* Any views expressed in this opinion piece are those of the author and not of Thomson Reuters Foundation.
Whether in the climate talks or SDGs, developed states are chasing survival of the richest, at the expense of the poor
With the world in turmoil from multiple crises - social, economic and ecological - we need solidarity and cooperation. But recent global events suggest the acts of rich countries are making inequality worse.
This can be seen across many processes, including the U.N. climate talks, where rich governments deliberately create conditions under which the elite will thrive while the poor struggle to survive.
As discussed in my previous blog, climate change caused by developed nations is exacerbating global inequality. Instead of taking responsibility for the damage and supporting developing countries to deal with the impacts, the response to climate change has been inconsequential.
At Copenhagen in 2009, developed nations committed to deliver $30 billion to developing nations in new and additional "fast-start finance" from 2010 to 2012. This was supposed to be a step towards mobilising long-term financing of $100 billion per year by 2020 mainly through a new set up, the Green Climate Fund (GCF).
But those pledges are not being delivered with integrity.
For example, 80 percent of the fast-start finance was also reported as Official Development Assistance, and nearly half came in the form of loans, guarantees and insurance, according to a report from the Overseas Development Institute.
And during the last GCF board meeting in July, a non-transparent process resulted in the approval of Deutsche Bank and several other problematic institutions as “accredited entities” to channel resources to developing nations. The German investment bank is the world’s 10th largest sponsor of coal and has a bad record on human rights monitoring and curbing money laundering.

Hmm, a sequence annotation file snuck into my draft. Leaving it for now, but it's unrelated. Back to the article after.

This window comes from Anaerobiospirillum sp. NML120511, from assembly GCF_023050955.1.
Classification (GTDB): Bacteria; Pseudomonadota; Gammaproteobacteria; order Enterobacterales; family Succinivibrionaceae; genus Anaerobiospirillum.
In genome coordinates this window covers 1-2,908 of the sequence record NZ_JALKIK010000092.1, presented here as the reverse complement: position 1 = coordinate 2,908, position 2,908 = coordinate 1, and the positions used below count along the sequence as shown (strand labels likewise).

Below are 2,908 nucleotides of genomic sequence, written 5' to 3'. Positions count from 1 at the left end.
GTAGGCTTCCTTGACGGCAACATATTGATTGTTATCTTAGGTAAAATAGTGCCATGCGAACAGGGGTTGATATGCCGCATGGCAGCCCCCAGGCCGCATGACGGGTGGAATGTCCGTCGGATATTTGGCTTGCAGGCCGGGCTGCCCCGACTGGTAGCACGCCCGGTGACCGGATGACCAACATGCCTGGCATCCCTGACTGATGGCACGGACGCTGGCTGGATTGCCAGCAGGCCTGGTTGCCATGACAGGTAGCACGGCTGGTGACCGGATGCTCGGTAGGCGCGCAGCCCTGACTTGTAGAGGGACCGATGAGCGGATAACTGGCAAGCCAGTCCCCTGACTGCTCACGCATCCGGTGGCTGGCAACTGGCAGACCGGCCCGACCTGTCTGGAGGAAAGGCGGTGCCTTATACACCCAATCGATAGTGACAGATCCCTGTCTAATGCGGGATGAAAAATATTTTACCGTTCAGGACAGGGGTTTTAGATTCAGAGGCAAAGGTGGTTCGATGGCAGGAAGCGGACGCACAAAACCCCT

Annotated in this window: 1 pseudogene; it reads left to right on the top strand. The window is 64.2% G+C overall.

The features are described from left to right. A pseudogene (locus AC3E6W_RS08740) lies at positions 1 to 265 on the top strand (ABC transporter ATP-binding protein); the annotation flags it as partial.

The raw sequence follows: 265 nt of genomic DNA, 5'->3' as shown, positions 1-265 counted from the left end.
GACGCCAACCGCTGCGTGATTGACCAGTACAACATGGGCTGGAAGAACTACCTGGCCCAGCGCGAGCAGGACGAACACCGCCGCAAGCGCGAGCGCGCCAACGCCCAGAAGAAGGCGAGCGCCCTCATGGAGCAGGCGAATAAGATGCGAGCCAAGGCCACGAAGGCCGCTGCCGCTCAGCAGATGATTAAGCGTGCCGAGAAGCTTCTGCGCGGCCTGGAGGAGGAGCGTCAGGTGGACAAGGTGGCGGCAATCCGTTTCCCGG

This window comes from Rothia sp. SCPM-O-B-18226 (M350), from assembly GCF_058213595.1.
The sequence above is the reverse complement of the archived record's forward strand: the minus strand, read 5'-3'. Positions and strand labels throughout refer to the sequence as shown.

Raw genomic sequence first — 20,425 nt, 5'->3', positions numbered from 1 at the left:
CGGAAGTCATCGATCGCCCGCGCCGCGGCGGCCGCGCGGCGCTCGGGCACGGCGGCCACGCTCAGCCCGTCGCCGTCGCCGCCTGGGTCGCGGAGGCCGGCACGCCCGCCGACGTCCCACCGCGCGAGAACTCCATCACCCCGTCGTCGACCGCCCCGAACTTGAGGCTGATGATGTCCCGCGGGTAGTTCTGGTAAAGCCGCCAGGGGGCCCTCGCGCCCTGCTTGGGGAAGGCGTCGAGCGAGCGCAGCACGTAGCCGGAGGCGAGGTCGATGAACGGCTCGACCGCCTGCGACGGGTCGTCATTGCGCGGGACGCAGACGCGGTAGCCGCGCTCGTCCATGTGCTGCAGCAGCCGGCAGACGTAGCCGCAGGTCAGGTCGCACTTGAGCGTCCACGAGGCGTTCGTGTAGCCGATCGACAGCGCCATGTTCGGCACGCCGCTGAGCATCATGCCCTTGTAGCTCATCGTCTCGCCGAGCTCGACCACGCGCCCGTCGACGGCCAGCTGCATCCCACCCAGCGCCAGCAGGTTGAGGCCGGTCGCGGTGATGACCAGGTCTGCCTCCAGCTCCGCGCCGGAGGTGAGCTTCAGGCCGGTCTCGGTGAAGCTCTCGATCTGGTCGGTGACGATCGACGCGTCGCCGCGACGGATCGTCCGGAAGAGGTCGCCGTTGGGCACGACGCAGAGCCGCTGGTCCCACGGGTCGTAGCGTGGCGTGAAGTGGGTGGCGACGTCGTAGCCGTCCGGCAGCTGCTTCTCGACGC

The renewable energy industry has recently made significant progress in the West but also in nations like China and India. But instead of encouraging the local production efforts of developing nations, in February 2014, the US dragged India to the World Trade Organisation alleging that localisation requirements restrict U.S. exports to Indian markets. This hides the fact that back home in 13 U.S. states, credits are provided for the purchase of power from U.S.-made solar products.
At the United Nations Framework Convention on Climate Change (UNFCCC), developing nations’ demand for better access to clean technologies has been continually shut out. Yet they are pressured to adopt green solutions with the aim of creating new markets for Western corporations.
This trend is not limited to dealing with the climate crisis. At the Financing for Development conference in July 2015, developing states’ call for global tax reform to stop tax dodging by multinationals went unheeded. Instead, rich nations won the fight for the Organization for Economic Cooperation and Development (OECD), a club of 34 wealthy governments, to carry on setting the standards for all.